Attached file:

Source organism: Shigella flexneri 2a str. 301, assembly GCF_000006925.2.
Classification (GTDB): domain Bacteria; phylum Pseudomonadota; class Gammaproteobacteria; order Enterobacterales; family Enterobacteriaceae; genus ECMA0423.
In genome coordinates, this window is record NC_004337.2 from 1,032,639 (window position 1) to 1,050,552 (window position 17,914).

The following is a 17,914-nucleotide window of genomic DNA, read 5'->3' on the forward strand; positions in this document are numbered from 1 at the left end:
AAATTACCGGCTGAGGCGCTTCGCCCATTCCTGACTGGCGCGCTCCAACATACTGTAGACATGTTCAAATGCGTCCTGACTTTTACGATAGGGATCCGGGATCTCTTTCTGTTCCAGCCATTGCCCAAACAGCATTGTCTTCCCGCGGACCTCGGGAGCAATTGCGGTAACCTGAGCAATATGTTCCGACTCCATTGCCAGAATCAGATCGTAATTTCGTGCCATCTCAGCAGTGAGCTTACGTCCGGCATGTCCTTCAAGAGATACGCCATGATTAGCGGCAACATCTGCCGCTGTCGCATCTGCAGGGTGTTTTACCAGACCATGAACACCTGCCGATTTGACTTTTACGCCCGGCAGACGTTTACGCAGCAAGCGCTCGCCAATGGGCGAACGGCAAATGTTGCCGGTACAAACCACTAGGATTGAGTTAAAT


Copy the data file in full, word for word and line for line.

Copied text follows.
Source organism: Shigella flexneri 2a str. 301, assembly GCF_000006925.2.
Classification (GTDB): domain Bacteria; phylum Pseudomonadota; class Gammaproteobacteria; order Enterobacterales; family Enterobacteriaceae; genus ECMA0423.
In genome coordinates, this window is record NC_004337.2 from 1,032,639 (window position 1) to 1,050,552 (window position 17,914).

The following is a 17,914-nucleotide window of genomic DNA, read 5'->3' on the forward strand; positions in this document are numbered from 1 at the left end:
AAATTACCGGCTGAGGCGCTTCGCCCATTCCTGACTGGCGCGCTCCAACATACTGTAGACATGTTCAAATGCGTCCTGACTTTTACGATAGGGATCCGGGATCTCTTTCTGTTCCAGCCATTGCCCAAACAGCATTGTCTTCCCGCGGACCTCGGGAGCAATTGCGGTAACCTGAGCAATATGTTCCGACTCCATTGCCAGAATCAGATCGTAATTTCGTGCCATCTCAGCAGTGAGCTTACGTCCGGCATGTCCTTCAAGAGATACGCCATGATTAGCGGCAACATCTGCCGCTGTCGCATCTGCAGGGTGTTTTACCAGACCATGAACACCTGCCGATTTGACTTTTACGCCCGGCAGACGTTTACGCAGCAAGCGCTCGCCAATGGGCGAACGGCAAATGTTGCCGGTACAAACCACTAGGATTGAGTTAAAT